1. Anonymous Coward
        Anonymous Coward

        Those were the days

        "If you looked at anyone's screen, what you saw was half a dozen command-shell windows running various text-oriented programs"

        Exactly! That was (and still is) the beauty of X. Whereas before you were limited to one text terminal, you could now easily have upwards of eight terminals all on the same screen. That was pure genius, that was!

        "I still remember the pain of installing a new scanner on my SUN workstation, having to fiddle interrupt vector tables and then compile the whole damn kernel."

        I, like you, have only ever once written one device driver too (but we did have shared libraries by then), which makes us both basic users.

        "A UNIX window was a virtual command console. If a program presented a GUI interface..."

        Well, yes. But you're talking about the days before the advent of VIM.

        I guess I'll go recompile a kernel now, just for old time's sake (snif!)

      2. Peter Gathercole Silver badge

        @Don - Depends on which flavour of UNIX

        IBM introduced dynamic driver load/unload, shared libraries by default, virtual Kernel address space (associated with never having to sysgen a system again), along with journaling filesystems and many other features, in 1990.

        Shared libraries were around in SunOS before then, although the norm was still to statically linked libraries for several years.

        I think that your description of X11 applications is completely wrong for everything except Java graphical programs (but that is a Java problem).

        The concept of Drag-and-Drop in X-Windows (and it was probably X10 at the time) was shown to me on a Torch TripleX running X.desktop (although I'm sure it was also called LookingGlass and possibly OpenTop) in the middle of the 80's, along with desktop icons and walking menus. I concede that MacOS had these concepts before then, but they were not foreign to UNIX even before Windows.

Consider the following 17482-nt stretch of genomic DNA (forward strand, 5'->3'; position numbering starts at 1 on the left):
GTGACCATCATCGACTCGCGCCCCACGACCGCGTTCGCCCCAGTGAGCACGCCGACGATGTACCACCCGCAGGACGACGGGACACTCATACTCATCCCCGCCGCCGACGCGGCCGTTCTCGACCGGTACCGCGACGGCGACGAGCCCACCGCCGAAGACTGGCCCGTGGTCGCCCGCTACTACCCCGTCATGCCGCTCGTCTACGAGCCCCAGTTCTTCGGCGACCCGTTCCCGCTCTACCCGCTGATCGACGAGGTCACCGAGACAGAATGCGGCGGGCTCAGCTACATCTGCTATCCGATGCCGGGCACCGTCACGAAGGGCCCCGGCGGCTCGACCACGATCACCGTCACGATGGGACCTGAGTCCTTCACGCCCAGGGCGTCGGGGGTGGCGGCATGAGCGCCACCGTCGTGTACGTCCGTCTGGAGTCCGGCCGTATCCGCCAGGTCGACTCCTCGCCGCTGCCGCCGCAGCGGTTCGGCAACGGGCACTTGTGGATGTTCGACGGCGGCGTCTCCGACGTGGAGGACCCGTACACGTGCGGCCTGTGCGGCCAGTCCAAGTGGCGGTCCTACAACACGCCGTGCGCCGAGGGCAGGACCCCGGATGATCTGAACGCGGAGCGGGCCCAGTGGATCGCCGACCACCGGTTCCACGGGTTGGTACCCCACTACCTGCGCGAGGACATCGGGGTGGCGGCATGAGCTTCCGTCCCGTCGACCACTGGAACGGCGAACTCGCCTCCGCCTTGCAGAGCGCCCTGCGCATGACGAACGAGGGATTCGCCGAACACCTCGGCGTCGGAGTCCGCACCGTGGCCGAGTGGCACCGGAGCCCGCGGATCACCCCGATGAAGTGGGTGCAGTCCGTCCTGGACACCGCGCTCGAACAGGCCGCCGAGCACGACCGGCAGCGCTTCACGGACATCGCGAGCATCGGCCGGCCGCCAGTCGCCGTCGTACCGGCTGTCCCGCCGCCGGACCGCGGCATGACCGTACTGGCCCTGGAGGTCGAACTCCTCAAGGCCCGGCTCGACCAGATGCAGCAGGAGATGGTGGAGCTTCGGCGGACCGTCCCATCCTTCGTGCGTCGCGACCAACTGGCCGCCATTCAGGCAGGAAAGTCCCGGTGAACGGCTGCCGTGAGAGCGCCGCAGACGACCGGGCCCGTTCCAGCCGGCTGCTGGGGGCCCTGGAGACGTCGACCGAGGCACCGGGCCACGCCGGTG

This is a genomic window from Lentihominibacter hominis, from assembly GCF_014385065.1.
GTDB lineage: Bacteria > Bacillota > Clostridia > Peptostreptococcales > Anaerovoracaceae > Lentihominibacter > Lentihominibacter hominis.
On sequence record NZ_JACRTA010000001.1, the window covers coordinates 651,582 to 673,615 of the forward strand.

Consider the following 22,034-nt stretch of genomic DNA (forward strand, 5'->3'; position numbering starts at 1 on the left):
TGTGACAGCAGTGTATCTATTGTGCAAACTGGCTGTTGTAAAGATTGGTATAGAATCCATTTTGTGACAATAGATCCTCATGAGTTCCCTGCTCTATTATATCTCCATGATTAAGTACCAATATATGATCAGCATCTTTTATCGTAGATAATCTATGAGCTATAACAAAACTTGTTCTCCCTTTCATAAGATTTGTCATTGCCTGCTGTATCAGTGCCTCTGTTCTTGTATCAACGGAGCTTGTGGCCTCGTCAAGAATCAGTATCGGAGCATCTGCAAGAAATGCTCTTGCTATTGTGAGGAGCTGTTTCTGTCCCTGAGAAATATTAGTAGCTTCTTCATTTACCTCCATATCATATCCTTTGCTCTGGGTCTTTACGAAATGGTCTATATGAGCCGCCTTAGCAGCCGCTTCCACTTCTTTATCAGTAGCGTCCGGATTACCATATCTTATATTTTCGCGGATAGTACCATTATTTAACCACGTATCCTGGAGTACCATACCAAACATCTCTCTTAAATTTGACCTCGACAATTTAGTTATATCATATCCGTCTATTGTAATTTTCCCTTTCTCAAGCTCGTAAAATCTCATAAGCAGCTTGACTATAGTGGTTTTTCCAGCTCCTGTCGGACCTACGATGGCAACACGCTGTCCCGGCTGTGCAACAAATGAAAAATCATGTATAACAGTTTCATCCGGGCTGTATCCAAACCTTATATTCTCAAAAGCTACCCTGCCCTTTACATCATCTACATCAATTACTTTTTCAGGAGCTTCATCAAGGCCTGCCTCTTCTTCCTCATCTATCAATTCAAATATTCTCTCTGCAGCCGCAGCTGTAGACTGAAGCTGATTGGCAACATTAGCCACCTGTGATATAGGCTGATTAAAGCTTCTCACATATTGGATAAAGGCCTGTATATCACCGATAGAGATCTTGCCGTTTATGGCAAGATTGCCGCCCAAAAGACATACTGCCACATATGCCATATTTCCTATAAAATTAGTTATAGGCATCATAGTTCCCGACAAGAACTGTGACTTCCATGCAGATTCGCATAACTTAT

The standard X-Windows model for GUI type programs was indeed to use toolkits and widgets (effectively library code) for drawing things like buttons, text boxes and pixmaps, and this does mean that the application has to keep some sort of track of what is going on on it's own graphical space, but the server is what keeps track of where the cursor is. X-Windows is built around call-backs and managed data objects, which meant that the X Server (the thing that controls the keyboard, mouse and screen) always has a degree of separation from client programs (which is really to allow X-Windows to run across a network, something that Windows still does not really do well), but it can only marginally be called Object Oriented.

        This separation allows a client to be completely ignorant about the position of the cursor and which parts of a window was obscured by another window. Each click, key press and other event was tagged with the current cursor position by the server, and when a part of a window was uncovered, the server gave one (or sometimes many) expose events, saying exactly which part of a window needed to be re-drawn. And if the server was configured with BackingStore, the server itself could fill in the missing bits without bothering the client. This was designed to make it run efficiently with a network between the server and client.

        In addition, things like window decorations (frames, resizing options, window control buttons) are all handled by a separate component from either the client applications and the X server. This is the Window Manager, which is what allows you to rapidly change the look and feel of the GUI. This works by encapsulating an application window (X11 defines a window hierarchy, with the root window at the top, application windows in the middle, and individual graphic contexts at the bottom handling widgets within application windows) , allowing keyboard and button events to be acted upon before they are given to the client. This is also an OO type feature.